So it is my turn.  The young woman behind the register takes my order.  I keep it simple.  I notice that Krystal’s has a new 44 ounce sized drink called “The Roadie” which I guess competes with the only other 44 ounce sized drink in town, Sonic’s “Route 44.”  I opt for the new size drink with my meal, sweet tea, thinking that my own supply of tea back at work is depleted, it would be a waste to make a pitcher of sweet tea and have it go bad over the weekend and Krystal’s usually has great sweet tea.  Usually.  Today proves to be the exception, much to my chagrin, and as I take my first sip of my brand new Krystal 44 ounce “Roadie” all hope that I’d have enough tea to float me through the afternoon vanishes like piss down the drain in the shower.


Oh, well.  Beggars can’t be choosers and it’s better than not having any tea so …


The young woman hands me my debit card, a receipt and a plastic number to put on my table, “22”, white numerals on a self-standing red background.  She tells me that she’ll bring my food out to me if I’ll just have a seat.  Like a good customer, a well trained customer, a veteran fast food purchaser, I take my number and sit at the table next to Yaris Guy.


“There’s at least sixteen to the dozen, God as my alibi.” Yaris Guy says.


And sit.


“Lamey!  Listen to me!  This is gonna be smoother than velvet on sand paper so don’t screw it up.  All you got to do is find the straight bend.  What?!  No, that’s a unicorn shit excuse if I ever heard it and you know it.”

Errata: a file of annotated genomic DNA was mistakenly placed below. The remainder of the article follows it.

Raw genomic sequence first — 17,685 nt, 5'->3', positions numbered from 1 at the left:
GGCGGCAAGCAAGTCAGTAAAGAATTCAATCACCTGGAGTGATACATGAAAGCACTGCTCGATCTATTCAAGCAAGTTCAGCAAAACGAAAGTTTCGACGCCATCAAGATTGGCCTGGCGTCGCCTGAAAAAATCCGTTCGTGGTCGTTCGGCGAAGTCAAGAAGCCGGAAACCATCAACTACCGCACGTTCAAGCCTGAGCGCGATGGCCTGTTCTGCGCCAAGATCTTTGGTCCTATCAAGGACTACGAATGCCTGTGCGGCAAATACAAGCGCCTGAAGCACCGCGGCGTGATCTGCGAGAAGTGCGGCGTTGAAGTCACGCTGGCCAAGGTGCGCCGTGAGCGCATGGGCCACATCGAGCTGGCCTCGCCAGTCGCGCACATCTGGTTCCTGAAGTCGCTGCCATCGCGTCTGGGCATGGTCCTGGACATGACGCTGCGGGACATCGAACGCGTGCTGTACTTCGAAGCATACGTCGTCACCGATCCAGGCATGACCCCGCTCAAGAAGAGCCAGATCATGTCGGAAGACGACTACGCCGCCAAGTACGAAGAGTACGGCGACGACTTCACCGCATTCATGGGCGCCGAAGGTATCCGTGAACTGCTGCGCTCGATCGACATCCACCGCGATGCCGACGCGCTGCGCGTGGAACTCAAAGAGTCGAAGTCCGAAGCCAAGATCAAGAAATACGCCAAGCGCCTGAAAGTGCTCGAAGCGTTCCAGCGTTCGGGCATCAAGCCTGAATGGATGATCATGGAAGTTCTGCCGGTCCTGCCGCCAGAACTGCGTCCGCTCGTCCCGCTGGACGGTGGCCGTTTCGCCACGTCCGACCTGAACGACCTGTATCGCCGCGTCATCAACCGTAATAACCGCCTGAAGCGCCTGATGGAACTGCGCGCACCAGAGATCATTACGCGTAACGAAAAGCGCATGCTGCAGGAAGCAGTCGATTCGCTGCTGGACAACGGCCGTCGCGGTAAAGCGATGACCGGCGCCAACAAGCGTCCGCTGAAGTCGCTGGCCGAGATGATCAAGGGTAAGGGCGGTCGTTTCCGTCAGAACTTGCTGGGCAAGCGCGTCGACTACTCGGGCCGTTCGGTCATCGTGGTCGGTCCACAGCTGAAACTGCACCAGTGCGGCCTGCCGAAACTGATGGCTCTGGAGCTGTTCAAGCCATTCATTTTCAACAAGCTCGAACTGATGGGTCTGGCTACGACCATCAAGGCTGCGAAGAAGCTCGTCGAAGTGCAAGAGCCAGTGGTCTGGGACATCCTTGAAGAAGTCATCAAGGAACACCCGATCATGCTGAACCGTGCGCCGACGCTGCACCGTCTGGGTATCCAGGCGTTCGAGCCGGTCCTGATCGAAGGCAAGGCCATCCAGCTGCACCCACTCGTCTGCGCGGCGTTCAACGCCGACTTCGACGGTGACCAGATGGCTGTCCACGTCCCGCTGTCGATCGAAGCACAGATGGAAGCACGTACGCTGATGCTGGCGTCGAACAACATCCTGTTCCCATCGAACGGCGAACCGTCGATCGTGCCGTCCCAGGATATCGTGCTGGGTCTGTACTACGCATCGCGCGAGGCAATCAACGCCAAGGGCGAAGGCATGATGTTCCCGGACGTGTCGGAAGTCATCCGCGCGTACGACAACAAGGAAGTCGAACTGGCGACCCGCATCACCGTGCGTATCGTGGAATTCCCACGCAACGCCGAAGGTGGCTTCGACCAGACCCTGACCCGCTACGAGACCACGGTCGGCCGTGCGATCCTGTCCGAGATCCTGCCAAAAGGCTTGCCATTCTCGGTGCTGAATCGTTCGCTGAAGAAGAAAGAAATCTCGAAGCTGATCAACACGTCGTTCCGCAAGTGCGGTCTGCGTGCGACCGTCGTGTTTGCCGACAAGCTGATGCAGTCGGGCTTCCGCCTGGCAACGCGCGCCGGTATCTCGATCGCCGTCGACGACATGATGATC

There are six other people in Krystal’s at this time.  Four turn and look at Yaris Guy when he says “unicorn shit.”  I smile.  I have added so much to my cached vernacular in the last ten minutes … I’m seriously struggling, mentally, to find a use for the term “unicorn shit” because that’s just way too good to ever let go.  I drop my mind to neutral, crank back my own entropy as far as I can and just … sit.


And then I remember that I have my soft cover copy of Bukowski’s “The Pleasures of the Damned”.  I crack open the book, find my bookmark, and start reading.  I get through three poems, two long and a short;


“When you wait for the dawn to crawl through the screen like a burglar to take your life away.”


“The talkers.”


And …




Still I sit, waiting.


Yaris Guy sighs heavily.


“Lamey.  You’re yanking my goat, man.  Don’t do me like this.”


I read …


“Advice for some young man in the year 2064 A.D.”


“Ice for the eagles.”